On Monday, parliament approved President Abdel-Fattah Al-Sisi’s Decree 168/2020 extending the state of emergency for another three months.
The extension came after three days of clashes between security forces and terrorist groups in North Sinai, in an area where Islamic State affiliate Ansar Beit Al-Maqdis has been operating.
A report prepared by parliament’s Defence and National Security Committee said the killing of 10 military personnel in a terrorist attack in North Sinai’s Bir Al-Abd town on 30 April had underlined the need to extend the state of emergency.
The report praised retaliatory attacks by the army which resulted in the killing of 126 takfiris in northern and central Sinai on 1 and 2 May.
“Operation Sinai 2018 has been effective in destroying the infrastructure of terrorist groups in North Sinai,” said the report.
“Supported by the emergency law, army and police forces were able to defeat terrorist elements and return life back to normal in most of north Sinai.
“No country can completely eliminate terrorism… though the state of emergency is an effective tool and preventive measure protecting Egypt from terrorist threats.”
MPs urged the state to step up development efforts in Sinai. “The government should offer greater incentives to investors to set up projects in North Sinai towns, particularly Bir Al-Abd, so terrorist groups find it harder to recruit and spread their ideology,” said MP Mohamed Zeineddin.
The approval of the extension of the state of emergency came after Prime Minister Mustafa Madbouli addressed parliament on Sunday.
Madbouli said MPs were aware of the threats faced by the Arab world.
“We are not afraid of these threats that target our homeland. They will never shake our belief that we live on a land preserved by God and that its soldiers are some of the best in the world,” said Madbouli.
“We have full confidence in our military and police who for years have shouldered the burden of defending our homeland against rogue elements, supported by malicious forces, which target Egypt.
“These forces will be vanquished and Egypt will continue to live in peace and security.”
Madbouli began his statement by referring to “the heinous terrorist attack which hit Bir Al-Abd town in North Sinai on 30 April, perpetrated by “a wicked group which kills even during the holy month of Ramadan.
“We are confident that the people of Egypt support its leadership and army which have never been intimidated by these terrorist acts,” said Madbouli. “Regardless of any threats, the wheels of life will go on turning in Egypt, and the implementation of economic development plans, programmes to raise living standards and extend social protection, will continue.”
On the spread of Covid-19 Madbouli said: “Egypt took early preventative and precautionary measures, and as a result God has spared us the astronomical numbers of infections and deaths many countries are now seeing.
“God also helped us support citizens suffering from the repercussions of the pandemic and to support factories where production has stopped or fallen as a result of the crisis.”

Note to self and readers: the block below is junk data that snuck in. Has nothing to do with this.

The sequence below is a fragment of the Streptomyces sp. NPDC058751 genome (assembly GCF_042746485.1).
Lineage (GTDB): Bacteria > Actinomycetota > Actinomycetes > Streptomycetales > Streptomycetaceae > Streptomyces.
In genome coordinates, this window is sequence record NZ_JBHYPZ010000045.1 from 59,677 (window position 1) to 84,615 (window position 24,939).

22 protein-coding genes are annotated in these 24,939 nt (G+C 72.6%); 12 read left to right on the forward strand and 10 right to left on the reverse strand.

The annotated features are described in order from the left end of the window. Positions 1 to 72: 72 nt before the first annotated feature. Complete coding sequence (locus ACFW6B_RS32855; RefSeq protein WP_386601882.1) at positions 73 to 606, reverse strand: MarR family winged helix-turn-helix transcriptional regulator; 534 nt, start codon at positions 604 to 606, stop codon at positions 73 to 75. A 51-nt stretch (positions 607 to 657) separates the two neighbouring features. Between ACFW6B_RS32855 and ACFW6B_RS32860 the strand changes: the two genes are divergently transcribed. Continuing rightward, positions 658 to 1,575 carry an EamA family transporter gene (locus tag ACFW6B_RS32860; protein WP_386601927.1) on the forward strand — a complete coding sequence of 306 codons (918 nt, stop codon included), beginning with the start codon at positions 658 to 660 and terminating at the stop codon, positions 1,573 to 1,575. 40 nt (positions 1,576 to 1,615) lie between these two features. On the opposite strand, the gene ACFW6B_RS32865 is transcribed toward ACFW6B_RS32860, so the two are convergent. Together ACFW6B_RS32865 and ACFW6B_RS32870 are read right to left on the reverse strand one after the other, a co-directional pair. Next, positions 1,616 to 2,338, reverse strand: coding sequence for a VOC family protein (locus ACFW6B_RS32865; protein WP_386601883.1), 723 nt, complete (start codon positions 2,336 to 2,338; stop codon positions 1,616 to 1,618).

Madbouli said the government had drawn up several scenarios to exit the crisis.
“These scenarios follow World Health Organisation’s (WHO) medical and protective advice. It is important citizens continue to abide by the measures taken by the Ministry of Health to preserve lives and maintain the safety of our country as a whole.”
In light of the above, Madbouli said the cabinet had decided to approve Presidential Decree 168/2020 extending the state of emergency for three months, beginning at 1am, 28 April, 2020.
“The government renews its pledge that it will use the exceptional powers granted by this decree in a way that balances public freedoms and national security,” said Madbouli before he asked MPs to approve the new extension in line with Article 154 of the 2014 constitution.
The current state of emergency was declared in May 2017 following two terrorist attacks targeting churches in Tanta and Alexandria.
On Sunday, MPs also approved amendments to four articles of the Police Authority Law 109/1971. A report by the Defence and National Security Committee said the changes would improve the performance of police officers and ensure that senior ranks were appointed from among the brightest and best police officers. “The law created a new system for the promotion of officers,” said the report.
Saad Al-Gammal, head of the Arab Affairs Committee and a former police officer, said the amendments provided the Higher Police Council with the flexibility necessary to fight new types of crime.
Abdel-Fattah Serag, assistant to the Interior Minister, explained that the amendments impose a new quorum of half, rather than the full membership, of the board of the Higher Police Council when it convened to discuss security policies.
“It is difficult, for practical reasons, for all board members to meet. We want the law to be amended so that half of the board can meet. This will allow greater flexibility in the face of urgent challenges,” said Serag.
*A version of this article appears in print in the 7 May, 2020 edition of Al-Ahram Weekly